Richard Pyle is an experienced diver and marine biologist. Specifically he is an ichthyologist, although he describes himself as a ‘fish-nerd’. Pyle regularly dives to depths of 60-100m in order to study and collect specimens of the various fish species that live at these depths. During dives to these depths Pyle noticed that after some of his dives he felt overly tired and lethargic, a classic indication of asymtomatic DCI and silent bubbles, whereas after other dives there were no such indications. He realized that the feeling was related to decompression rather than just the physical exertion of the dive as a dive to 60m for a total time of an hour would give more of a feeling of tiredness than a dive of 4-6 hours at a much shallower depth.

Pyle tried to identify the factors that separated the dives on which he felt good from the ones in which he felt overly tired. He considered a whole range of factors including obvious ones such as the length of the dive, depth, current, hydration levels, whether he had felt seasick during the journey, extra time added to the last deco stop, water temperature, how well he has slept the night before, etc as well as less obvious factors such as the clarity of the water, days or dates of the month on which the dives were carried out, etc.

After looking for patterns in the dives which produced no signs he eventually realized the common factor was that on dives on which he was catching and raising fish specimens from depth he was much less likely to get signs of asymptomatic DCI than on dives where no specimens were collected. This was a surprising result as initially there seemed to be no explanation as to why these dives would produce less symptoms. The major difference in these dives was that, in order to prevent damage to the fish from the gas in their swim-bladders expanding upon ascent, he would use a hypodermic syringe to extract air from their swim bladders during the ascent. The pause in the ascent required to carry out this procedure was usually much deeper than his first prescribed decompression stop, for example on a 60m dive, the first decompression stop would usually be around 15m, but Pyle would pause to remove air from the swim-bladder at around 40m. So, whenever he was collecting fish, his ascent profile would include an extra 2-3 minute stop much deeper than the first decompression stop required by a traditional decompression model. Using a traditional decompression model this approach doesn’t make sense as the traditional model predicts that by stopping deeper you are not off-gassing effectively in some of your tissues and are allowing additional gas loading in other tissues. A traditional model would indicate that these stops should increase the symptoms of sub clinical DCI rather than reducing them.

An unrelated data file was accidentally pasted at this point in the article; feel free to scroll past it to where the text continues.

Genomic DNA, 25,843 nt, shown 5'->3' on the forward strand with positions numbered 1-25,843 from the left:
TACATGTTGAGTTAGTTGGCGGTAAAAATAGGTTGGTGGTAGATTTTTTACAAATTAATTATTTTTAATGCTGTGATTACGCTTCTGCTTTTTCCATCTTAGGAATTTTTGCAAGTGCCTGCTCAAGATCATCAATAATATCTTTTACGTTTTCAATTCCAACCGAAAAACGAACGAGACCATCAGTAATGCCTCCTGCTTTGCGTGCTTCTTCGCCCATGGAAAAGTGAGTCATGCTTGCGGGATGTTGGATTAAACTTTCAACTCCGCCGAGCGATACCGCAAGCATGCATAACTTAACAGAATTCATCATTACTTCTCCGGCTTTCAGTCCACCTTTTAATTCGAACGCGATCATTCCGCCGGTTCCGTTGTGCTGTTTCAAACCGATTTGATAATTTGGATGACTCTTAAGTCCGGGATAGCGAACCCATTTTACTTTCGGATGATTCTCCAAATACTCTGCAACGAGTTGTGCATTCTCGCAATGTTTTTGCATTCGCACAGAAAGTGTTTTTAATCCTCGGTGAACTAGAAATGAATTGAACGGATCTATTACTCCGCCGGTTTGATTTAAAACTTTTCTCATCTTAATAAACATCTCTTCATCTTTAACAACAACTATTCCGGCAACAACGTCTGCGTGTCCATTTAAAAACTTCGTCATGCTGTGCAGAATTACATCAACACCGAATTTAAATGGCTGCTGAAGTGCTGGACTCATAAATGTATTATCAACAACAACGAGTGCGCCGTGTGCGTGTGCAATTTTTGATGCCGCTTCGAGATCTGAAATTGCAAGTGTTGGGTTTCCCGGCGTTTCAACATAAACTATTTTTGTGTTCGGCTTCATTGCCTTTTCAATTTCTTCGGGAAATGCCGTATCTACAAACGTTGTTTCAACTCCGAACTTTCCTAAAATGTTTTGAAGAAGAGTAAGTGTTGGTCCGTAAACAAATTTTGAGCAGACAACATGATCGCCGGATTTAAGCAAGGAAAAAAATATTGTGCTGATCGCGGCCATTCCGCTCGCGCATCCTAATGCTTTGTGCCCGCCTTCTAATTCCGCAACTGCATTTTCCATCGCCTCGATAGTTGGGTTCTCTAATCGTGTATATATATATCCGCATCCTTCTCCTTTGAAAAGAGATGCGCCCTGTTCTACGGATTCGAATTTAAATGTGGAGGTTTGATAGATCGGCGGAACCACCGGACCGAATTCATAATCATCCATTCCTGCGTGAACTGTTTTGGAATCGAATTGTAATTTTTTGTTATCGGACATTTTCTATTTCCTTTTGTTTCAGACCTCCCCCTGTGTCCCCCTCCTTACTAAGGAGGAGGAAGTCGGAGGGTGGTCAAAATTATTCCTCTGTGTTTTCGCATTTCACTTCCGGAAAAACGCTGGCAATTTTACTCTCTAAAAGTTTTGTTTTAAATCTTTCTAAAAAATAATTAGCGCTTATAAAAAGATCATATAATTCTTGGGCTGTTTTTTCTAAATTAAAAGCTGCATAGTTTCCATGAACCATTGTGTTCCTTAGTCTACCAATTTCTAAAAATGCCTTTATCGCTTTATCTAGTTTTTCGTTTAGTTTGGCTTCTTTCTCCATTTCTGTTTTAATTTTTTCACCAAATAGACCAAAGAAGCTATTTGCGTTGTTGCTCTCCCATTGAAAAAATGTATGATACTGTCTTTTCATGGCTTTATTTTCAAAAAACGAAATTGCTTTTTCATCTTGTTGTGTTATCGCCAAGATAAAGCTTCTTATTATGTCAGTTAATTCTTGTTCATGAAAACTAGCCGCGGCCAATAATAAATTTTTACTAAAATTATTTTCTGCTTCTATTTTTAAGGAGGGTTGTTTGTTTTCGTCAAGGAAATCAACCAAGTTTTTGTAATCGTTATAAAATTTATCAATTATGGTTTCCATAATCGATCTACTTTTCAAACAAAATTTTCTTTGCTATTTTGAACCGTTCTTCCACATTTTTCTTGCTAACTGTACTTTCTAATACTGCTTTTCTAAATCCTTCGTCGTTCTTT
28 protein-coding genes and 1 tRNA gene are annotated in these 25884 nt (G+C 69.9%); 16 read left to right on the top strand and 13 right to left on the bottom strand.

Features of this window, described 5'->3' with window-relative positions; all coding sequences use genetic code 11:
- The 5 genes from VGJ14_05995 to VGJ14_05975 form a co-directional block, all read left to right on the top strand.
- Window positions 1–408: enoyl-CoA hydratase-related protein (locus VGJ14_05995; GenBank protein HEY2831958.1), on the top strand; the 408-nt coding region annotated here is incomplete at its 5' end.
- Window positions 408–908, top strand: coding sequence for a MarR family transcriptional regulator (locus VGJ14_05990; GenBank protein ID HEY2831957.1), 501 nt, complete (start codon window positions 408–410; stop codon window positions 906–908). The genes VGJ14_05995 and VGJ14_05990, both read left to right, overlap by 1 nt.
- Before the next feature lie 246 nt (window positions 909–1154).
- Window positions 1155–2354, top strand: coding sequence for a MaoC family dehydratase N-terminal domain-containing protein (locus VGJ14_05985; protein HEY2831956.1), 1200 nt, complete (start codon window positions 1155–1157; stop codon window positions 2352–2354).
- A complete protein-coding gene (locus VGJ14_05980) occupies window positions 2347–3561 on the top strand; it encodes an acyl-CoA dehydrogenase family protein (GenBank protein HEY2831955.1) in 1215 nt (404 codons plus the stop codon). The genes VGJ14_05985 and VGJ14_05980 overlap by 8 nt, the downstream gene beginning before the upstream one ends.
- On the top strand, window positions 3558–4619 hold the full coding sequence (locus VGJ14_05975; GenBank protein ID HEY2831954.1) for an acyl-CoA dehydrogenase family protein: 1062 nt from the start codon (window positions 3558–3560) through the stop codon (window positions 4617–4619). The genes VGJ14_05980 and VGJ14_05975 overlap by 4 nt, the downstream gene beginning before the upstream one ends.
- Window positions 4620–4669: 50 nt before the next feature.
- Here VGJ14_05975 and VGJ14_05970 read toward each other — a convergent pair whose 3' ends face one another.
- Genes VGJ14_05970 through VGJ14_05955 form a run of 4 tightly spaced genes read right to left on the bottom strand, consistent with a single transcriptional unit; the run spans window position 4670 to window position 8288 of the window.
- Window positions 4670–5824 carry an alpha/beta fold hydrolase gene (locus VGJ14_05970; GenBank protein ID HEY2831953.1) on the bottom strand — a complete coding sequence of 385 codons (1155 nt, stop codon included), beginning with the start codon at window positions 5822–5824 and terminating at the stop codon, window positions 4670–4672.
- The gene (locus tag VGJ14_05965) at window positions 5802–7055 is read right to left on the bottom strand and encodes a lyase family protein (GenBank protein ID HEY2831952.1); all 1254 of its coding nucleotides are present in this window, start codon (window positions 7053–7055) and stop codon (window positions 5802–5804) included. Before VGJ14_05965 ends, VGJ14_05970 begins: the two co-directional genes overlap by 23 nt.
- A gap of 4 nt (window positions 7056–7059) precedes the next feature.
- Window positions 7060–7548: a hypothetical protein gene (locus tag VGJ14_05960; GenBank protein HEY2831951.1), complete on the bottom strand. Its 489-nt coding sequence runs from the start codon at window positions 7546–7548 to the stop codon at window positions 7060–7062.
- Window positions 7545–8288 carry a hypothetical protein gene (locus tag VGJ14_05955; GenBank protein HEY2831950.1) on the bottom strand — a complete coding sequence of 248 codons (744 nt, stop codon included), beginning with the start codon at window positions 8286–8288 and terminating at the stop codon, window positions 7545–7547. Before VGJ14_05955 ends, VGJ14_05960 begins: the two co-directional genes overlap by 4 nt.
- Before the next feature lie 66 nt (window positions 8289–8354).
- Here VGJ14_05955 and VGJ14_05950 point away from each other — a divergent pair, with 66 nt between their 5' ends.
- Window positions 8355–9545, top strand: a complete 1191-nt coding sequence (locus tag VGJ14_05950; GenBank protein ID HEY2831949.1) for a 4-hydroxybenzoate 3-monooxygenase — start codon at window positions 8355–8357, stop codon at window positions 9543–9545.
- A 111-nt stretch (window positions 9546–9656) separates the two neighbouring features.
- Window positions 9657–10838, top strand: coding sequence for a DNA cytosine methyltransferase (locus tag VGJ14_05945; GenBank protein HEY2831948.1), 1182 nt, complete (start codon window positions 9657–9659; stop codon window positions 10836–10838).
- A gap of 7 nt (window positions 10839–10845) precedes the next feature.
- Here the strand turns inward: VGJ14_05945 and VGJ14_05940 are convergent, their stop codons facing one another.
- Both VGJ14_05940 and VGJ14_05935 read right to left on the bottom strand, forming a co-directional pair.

Despite being at odds with traditional decompression theory Pyle concluded that it was these “deep stops” which were reducing the signs of lethargy. As a result he began to include these “deep stops” in all his deep dives with a subsequent reduction in signs of sub-clinical DCI.

Through an empirical process Pyle developed the following process for calculating deep stops.
1. Find the midpoint between the max depth and the first traditional decompression stop.
2. Add a deep stop of 2-3 minutes at this mid point.
3. If the distance between the deep stop and the first traditional stop is greater than 6m then add an additional deep stop at the midpoint between the deep stop and the first traditional deco stop.
4. Repeat until there is less than 6m to the first traditional deco stop

Some versions use a difference of less than 6m between the last deep safety stop and the first required stop. This is more common for dives of less than 40m. Other versions recommend a stop of 1-2 minutes rather than 2-3 minutes. Divers using a dive computer will find that the computer will recalculate the decompression stops and, depending on the make and model of the computer, may add additional decompression time and even additional decompression stops. This can increase the overall length of the ascent as many current dive computers use a traditional algorithm which penalises the additional time spent at depth during the deep. This additional time on the total dive can be considered an additional safety margin.